October 29, 1934. Rehearing Denied November 26, 1934.
Appeal from First Judicial District Court, Parish of Caddo; Robert Roberts, Judge.
Six suits by the Paramount Wood Products Company against the Colonial Fire Underwriters, against the Glens Falls Insurance Company, against the Home Fire Marine Insurance Company, against the Rhode Island Insurance Company, against the Columbia Fire Insurance Company, and against the Louisiana Fire Insurance Company. From judgments for defendant in each case, plaintiff appeals and defendants file a motion to dismiss the appeals.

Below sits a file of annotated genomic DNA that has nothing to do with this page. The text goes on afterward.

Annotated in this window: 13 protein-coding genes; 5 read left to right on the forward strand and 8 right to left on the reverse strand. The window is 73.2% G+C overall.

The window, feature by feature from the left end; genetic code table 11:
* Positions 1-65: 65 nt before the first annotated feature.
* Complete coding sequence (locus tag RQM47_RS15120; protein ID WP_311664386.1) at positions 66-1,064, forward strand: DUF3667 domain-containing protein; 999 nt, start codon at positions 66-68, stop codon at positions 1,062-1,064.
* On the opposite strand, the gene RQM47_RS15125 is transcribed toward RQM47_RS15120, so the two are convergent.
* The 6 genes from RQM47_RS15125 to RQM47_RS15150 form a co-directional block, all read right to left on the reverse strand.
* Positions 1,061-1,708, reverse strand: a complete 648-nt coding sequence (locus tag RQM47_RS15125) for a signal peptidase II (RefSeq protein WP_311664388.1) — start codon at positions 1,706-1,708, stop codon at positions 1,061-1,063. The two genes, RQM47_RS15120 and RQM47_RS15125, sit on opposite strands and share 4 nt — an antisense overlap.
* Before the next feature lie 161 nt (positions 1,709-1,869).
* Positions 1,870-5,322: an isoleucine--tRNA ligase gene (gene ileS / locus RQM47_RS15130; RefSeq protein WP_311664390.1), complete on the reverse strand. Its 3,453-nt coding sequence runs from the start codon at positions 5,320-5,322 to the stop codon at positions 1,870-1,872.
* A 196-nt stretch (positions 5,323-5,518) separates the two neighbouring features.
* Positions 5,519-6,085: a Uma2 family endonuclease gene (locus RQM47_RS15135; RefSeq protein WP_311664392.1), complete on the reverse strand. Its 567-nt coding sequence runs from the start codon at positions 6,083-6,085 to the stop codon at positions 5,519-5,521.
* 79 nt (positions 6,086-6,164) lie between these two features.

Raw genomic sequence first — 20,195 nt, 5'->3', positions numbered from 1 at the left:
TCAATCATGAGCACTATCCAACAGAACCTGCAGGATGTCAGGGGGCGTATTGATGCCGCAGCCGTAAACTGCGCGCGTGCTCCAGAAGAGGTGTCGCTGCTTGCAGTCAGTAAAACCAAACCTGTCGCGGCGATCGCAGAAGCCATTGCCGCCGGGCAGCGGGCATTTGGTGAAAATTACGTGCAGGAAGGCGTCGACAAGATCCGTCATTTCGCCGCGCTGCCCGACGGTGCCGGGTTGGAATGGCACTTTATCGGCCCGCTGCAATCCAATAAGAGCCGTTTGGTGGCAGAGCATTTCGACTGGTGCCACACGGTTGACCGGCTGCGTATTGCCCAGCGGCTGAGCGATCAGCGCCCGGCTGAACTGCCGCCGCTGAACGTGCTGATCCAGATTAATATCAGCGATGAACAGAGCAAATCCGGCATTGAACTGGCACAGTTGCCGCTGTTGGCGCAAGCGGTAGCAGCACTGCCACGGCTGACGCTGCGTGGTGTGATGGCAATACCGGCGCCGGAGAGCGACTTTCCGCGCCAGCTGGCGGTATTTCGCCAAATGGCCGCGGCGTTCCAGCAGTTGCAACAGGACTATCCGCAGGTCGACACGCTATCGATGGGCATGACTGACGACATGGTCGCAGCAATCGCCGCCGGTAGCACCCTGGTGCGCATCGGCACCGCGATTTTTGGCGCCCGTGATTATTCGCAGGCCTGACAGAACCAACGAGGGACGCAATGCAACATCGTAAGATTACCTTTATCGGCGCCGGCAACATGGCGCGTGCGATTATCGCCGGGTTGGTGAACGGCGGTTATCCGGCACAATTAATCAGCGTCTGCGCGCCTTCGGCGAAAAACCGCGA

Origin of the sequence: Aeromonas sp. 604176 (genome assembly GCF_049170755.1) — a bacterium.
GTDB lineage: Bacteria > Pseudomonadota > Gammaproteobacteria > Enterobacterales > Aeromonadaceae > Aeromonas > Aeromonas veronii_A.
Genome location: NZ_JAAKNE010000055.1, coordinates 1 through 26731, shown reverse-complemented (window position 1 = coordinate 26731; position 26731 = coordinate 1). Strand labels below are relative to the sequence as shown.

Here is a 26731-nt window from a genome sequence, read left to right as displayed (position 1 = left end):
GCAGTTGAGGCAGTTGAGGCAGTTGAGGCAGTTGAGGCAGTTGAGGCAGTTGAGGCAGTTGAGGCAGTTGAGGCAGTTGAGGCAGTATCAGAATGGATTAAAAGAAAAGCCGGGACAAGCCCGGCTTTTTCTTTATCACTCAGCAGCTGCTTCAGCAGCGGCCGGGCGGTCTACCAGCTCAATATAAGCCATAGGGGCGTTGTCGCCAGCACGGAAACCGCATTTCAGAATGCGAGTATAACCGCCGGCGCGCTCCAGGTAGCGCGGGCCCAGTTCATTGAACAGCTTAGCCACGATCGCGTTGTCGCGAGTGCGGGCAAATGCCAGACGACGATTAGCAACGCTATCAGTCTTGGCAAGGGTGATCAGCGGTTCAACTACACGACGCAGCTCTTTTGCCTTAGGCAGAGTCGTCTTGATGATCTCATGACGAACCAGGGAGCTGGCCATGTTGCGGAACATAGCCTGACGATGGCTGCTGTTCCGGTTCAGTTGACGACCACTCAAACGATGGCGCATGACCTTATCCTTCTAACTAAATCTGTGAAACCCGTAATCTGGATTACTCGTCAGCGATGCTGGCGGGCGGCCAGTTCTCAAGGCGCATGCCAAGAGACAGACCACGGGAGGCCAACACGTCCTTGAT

George Thurber, of Shreveport, for appellant.
Hardin Coleman, of Shreveport, for appellees.